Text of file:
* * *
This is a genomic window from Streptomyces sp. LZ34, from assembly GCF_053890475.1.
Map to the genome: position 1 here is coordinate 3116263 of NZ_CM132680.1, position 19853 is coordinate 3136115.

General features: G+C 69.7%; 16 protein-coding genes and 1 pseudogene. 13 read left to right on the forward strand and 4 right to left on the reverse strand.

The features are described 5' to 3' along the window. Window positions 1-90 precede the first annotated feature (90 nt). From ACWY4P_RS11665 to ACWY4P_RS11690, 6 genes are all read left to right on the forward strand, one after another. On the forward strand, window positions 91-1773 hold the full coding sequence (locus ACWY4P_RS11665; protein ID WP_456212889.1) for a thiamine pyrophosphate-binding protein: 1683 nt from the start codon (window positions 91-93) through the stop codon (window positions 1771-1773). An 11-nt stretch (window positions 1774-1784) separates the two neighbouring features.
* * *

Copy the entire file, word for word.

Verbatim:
This is a genomic window from Streptomyces sp. LZ34, from assembly GCF_053890475.1.
Map to the genome: position 1 here is coordinate 3116263 of NZ_CM132680.1, position 19853 is coordinate 3136115.

General features: G+C 69.7%; 16 protein-coding genes and 1 pseudogene. 13 read left to right on the forward strand and 4 right to left on the reverse strand.

The features are described 5' to 3' along the window. Window positions 1-90 precede the first annotated feature (90 nt). From ACWY4P_RS11665 to ACWY4P_RS11690, 6 genes are all read left to right on the forward strand, one after another. On the forward strand, window positions 91-1773 hold the full coding sequence (locus ACWY4P_RS11665; protein ID WP_456212889.1) for a thiamine pyrophosphate-binding protein: 1683 nt from the start codon (window positions 91-93) through the stop codon (window positions 1771-1773). An 11-nt stretch (window positions 1774-1784) separates the two neighbouring features.